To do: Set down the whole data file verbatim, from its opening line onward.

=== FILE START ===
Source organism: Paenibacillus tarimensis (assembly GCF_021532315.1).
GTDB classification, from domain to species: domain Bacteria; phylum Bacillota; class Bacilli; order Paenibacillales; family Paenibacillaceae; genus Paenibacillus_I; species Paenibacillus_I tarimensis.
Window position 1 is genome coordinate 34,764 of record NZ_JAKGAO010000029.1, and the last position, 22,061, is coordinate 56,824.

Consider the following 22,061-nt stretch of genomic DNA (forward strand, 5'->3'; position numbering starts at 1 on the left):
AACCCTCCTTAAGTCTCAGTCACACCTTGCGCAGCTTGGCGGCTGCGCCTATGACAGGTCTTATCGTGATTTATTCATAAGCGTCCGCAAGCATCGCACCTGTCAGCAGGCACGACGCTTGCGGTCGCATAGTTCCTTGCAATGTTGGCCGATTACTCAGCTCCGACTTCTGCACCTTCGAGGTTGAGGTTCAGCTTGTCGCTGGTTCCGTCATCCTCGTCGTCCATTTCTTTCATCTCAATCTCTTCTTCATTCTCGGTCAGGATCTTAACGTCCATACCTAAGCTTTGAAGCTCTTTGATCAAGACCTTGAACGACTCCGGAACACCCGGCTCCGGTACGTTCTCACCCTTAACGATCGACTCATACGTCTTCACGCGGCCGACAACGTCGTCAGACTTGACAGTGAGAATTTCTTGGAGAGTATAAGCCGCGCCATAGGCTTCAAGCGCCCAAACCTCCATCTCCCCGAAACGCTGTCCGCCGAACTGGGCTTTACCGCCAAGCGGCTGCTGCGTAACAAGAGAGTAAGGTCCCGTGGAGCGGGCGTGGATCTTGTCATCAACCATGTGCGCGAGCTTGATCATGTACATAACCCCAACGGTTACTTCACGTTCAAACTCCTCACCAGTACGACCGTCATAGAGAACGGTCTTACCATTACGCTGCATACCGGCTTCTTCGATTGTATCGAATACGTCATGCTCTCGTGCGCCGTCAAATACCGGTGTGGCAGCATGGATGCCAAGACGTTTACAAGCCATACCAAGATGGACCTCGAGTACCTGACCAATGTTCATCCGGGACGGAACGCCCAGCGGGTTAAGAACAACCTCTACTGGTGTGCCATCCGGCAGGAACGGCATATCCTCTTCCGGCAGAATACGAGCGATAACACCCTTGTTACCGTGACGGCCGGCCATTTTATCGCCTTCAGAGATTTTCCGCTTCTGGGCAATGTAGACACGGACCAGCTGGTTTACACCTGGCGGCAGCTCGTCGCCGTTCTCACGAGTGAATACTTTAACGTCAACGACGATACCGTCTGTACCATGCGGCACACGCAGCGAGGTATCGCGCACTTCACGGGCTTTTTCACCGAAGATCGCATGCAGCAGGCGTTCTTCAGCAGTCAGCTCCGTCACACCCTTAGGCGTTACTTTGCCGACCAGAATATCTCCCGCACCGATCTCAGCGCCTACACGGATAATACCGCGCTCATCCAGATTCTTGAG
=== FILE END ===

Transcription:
Source organism: Paenibacillus tarimensis (assembly GCF_021532315.1).
GTDB classification, from domain to species: domain Bacteria; phylum Bacillota; class Bacilli; order Paenibacillales; family Paenibacillaceae; genus Paenibacillus_I; species Paenibacillus_I tarimensis.
Window position 1 is genome coordinate 34,764 of record NZ_JAKGAO010000029.1, and the last position, 22,061, is coordinate 56,824.

Consider the following 22,061-nt stretch of genomic DNA (forward strand, 5'->3'; position numbering starts at 1 on the left):
AACCCTCCTTAAGTCTCAGTCACACCTTGCGCAGCTTGGCGGCTGCGCCTATGACAGGTCTTATCGTGATTTATTCATAAGCGTCCGCAAGCATCGCACCTGTCAGCAGGCACGACGCTTGCGGTCGCATAGTTCCTTGCAATGTTGGCCGATTACTCAGCTCCGACTTCTGCACCTTCGAGGTTGAGGTTCAGCTTGTCGCTGGTTCCGTCATCCTCGTCGTCCATTTCTTTCATCTCAATCTCTTCTTCATTCTCGGTCAGGATCTTAACGTCCATACCTAAGCTTTGAAGCTCTTTGATCAAGACCTTGAACGACTCCGGAACACCCGGCTCCGGTACGTTCTCACCCTTAACGATCGACTCATACGTCTTCACGCGGCCGACAACGTCGTCAGACTTGACAGTGAGAATTTCTTGGAGAGTATAAGCCGCGCCATAGGCTTCAAGCGCCCAAACCTCCATCTCCCCGAAACGCTGTCCGCCGAACTGGGCTTTACCGCCAAGCGGCTGCTGCGTAACAAGAGAGTAAGGTCCCGTGGAGCGGGCGTGGATCTTGTCATCAACCATGTGCGCGAGCTTGATCATGTACATAACCCCAACGGTTACTTCACGTTCAAACTCCTCACCAGTACGACCGTCATAGAGAACGGTCTTACCATTACGCTGCATACCGGCTTCTTCGATTGTATCGAATACGTCATGCTCTCGTGCGCCGTCAAATACCGGTGTGGCAGCATGGATGCCAAGACGTTTACAAGCCATACCAAGATGGACCTCGAGTACCTGACCAATGTTCATCCGGGACGGAACGCCCAGCGGGTTAAGAACAACCTCTACTGGTGTGCCATCCGGCAGGAACGGCATATCCTCTTCCGGCAGAATACGAGCGATAACACCCTTGTTACCGTGACGGCCGGCCATTTTATCGCCTTCAGAGATTTTCCGCTTCTGGGCAATGTAGACACGGACCAGCTGGTTTACACCTGGCGGCAGCTCGTCGCCGTTCTCACGAGTGAATACTTTAACGTCAACGACGATACCGTCTGTACCATGCGGCACACGCAGCGAGGTATCGCGCACTTCACGGGCTTTTTCACCGAAGATCGCATGCAGCAGGCGTTCTTCAGCAGTCAGCTCCGTCACACCCTTAGGCGTTACTTTGCCGACCAGAATATCTCCCGCACCGATCTCAGCGCCTACACGGATAATACCGCGCTCATCCAGATTCTTGAG